In the early hours of New Year's Day in 1961, a log cabin in the remote community of Lutsel K'e, N.W.T., caught fire.
The blaze, which started under the kitchen stove, spread quickly throughout the home where four young children slept. Their babysitter, Celine Natoway-Marlowe, only nine years old herself, leapt into action, waking and leading the three oldest children outside.
But when she realized the baby, who was eight months old at the time, had stayed hidden under the covers inside, she ran back into the burning building to coax him out.
Lighting a spark
Ret. S/Sgt. Garth Hampson was working in Fort Reliance at the time, but had been sent over to the patrol cabin in Lutsel K'e for the period between Christmas and New Year's.
Hampson remembers waking in the early hours of the morning to shouts of "Fire!" outside his door. Walking out the door, he saw that the home behind the patrol cabin was engulfed in flames.
"There was no volunteer fire brigade, so we tried to put it out but there was only snow to use and it ended up burning to the ground," says Hampson. "And then after, the story came out that a nine-year-old girl pulled three kids from the house and then went back for a fourth."
Impressed by the young girl's bravery, Hampson wanted to see her recognized. At the time, the RCMP didn't have any awards for civilians, and he contacted the territorial government based in Ottawa, but nothing ever came of it.
In 2011, Hampson brought his son back up to Fort Reliance with him. They found themselves at a spiritual gathering about 140 kilometres away and his son asked the group if anyone remembered the young girl who saved four kids from a fire. Standing beside him at the time was none other than Celine Natoway-Marlowe.
"I couldn't believe it," says Hampson. "When I got back, I knew this was meant to have something else happen."
Ret. C/Supt. Ron Mostrey, the former commanding officer of National Headquarters, and Hampson set out to secure Natoway-Marlowe the Commissioner's Commendation for Bravery, making her the first non-RCMP member in the Northwest Territories to receive the distinction.
Cpl. Jesse Gilbert, the detachment commander in Lutsel K'e, was asked to help organize the ceremony in town. As a family friend, he'd known Natoway-Marlowe for a while and yet had never heard the story. In fact, very few people had.
"It was actually surprising how many people didn't know the story — especially in a town where there's only about 320 people here," says Gilbert.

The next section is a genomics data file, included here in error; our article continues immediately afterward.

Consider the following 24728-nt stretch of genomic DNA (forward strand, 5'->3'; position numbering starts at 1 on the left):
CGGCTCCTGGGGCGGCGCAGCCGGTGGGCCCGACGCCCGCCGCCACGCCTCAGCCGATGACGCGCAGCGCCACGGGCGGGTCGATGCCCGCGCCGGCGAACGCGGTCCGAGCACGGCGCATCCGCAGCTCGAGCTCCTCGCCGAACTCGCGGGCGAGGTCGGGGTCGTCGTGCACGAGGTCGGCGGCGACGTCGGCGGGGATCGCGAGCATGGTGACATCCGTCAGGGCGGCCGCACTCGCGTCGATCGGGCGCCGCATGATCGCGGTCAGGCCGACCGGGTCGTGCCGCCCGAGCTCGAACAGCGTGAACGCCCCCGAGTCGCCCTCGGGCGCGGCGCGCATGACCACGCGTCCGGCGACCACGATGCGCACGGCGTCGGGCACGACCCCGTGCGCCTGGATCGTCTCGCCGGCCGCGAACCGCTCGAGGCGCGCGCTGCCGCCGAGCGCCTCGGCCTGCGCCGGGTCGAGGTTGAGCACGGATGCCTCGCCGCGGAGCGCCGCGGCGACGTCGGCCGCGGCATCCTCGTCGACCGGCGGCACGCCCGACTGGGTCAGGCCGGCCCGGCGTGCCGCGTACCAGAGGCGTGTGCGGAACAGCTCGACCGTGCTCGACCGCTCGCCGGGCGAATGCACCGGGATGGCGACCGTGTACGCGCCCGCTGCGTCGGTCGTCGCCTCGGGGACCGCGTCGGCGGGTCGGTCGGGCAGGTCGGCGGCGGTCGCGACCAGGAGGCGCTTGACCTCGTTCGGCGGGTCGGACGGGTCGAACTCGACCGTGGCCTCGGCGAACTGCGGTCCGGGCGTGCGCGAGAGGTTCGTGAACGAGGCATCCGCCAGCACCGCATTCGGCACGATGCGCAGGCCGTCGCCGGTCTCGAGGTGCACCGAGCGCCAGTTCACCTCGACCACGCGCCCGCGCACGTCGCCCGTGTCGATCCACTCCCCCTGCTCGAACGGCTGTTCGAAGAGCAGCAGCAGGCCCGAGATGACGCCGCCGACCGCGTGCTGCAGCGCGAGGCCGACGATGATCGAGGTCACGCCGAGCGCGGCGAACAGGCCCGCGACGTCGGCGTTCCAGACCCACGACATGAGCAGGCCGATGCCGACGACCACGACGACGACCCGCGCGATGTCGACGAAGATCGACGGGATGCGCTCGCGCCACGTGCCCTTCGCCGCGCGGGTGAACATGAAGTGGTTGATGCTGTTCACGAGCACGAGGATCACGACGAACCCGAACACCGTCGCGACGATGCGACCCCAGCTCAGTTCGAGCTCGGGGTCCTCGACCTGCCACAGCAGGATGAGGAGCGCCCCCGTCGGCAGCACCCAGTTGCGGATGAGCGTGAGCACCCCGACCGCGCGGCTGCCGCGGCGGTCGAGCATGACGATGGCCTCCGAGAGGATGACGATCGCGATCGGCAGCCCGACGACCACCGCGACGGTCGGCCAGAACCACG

Natoway-Marlowe had never even told her own family. "I never talked about it," she says. "Only now I'm telling them how it happened and where it was. My kids keep telling me, 'You were only nine years old, mom!' I said, 'I know.' "
But at the ceremony, it was clear that Hampson wasn't the only one who had remembered the act in the more than 50 years since.
"The subchief got up and spoke on behalf of the chief, who was away that day," says Gilbert. "So she read her speech, but at the end, she added, 'On a personal note, I'd like to thank you, the people you saved are my family.' It was nice to put it into the perspective of how many people it really affected."
Coming full circle
For Hampson, who's been retired from the force for 24 years now, seeing Natoway-Marlowe receive her award was a satisfying conclusion to something that's been in the back of his mind for 53 years.
But the best part of the day for Natoway-Marlowe, who teaches at the local school, was that the students were given the afternoon off to go watch. While she's reserved about both the act and the honour, Natoway-Marlowe's voice brightens when she talks about what it meant to her to have them there to witness the ceremony.
"When I'm in class, I always talk to the students about how to be respectful," says Natoway-Marlowe. "I just remind them who they are and where they came from. 'Be proud of who you are,' I always tell them. When they all saw me get this award, they were proud of who I am, I guess."
Reprinted with permission from the Pony Express ().